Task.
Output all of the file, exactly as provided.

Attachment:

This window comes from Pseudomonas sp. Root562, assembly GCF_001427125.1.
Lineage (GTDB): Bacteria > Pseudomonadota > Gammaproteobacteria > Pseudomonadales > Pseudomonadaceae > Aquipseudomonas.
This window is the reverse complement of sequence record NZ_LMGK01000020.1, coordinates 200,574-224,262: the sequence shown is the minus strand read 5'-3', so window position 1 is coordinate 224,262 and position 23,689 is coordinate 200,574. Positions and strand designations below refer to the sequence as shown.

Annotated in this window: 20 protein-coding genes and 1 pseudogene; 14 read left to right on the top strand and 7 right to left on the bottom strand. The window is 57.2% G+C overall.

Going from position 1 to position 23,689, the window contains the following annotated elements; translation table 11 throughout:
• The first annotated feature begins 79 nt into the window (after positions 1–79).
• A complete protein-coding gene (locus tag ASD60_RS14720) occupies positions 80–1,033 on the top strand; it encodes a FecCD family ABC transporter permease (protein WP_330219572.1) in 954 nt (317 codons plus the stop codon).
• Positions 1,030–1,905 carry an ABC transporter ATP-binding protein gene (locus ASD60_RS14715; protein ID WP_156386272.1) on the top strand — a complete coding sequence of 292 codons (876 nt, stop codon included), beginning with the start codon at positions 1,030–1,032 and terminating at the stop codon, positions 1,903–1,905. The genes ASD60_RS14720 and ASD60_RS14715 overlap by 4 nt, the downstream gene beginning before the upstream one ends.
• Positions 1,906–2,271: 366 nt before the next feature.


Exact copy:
This window comes from Pseudomonas sp. Root562, assembly GCF_001427125.1.
Lineage (GTDB): Bacteria > Pseudomonadota > Gammaproteobacteria > Pseudomonadales > Pseudomonadaceae > Aquipseudomonas.
This window is the reverse complement of sequence record NZ_LMGK01000020.1, coordinates 200,574-224,262: the sequence shown is the minus strand read 5'-3', so window position 1 is coordinate 224,262 and position 23,689 is coordinate 200,574. Positions and strand designations below refer to the sequence as shown.

Annotated in this window: 20 protein-coding genes and 1 pseudogene; 14 read left to right on the top strand and 7 right to left on the bottom strand. The window is 57.2% G+C overall.

Going from position 1 to position 23,689, the window contains the following annotated elements; translation table 11 throughout:
• The first annotated feature begins 79 nt into the window (after positions 1–79).
• A complete protein-coding gene (locus tag ASD60_RS14720) occupies positions 80–1,033 on the top strand; it encodes a FecCD family ABC transporter permease (protein WP_330219572.1) in 954 nt (317 codons plus the stop codon).
• Positions 1,030–1,905 carry an ABC transporter ATP-binding protein gene (locus ASD60_RS14715; protein ID WP_156386272.1) on the top strand — a complete coding sequence of 292 codons (876 nt, stop codon included), beginning with the start codon at positions 1,030–1,032 and terminating at the stop codon, positions 1,903–1,905. The genes ASD60_RS14720 and ASD60_RS14715 overlap by 4 nt, the downstream gene beginning before the upstream one ends.
• Positions 1,906–2,271: 366 nt before the next feature.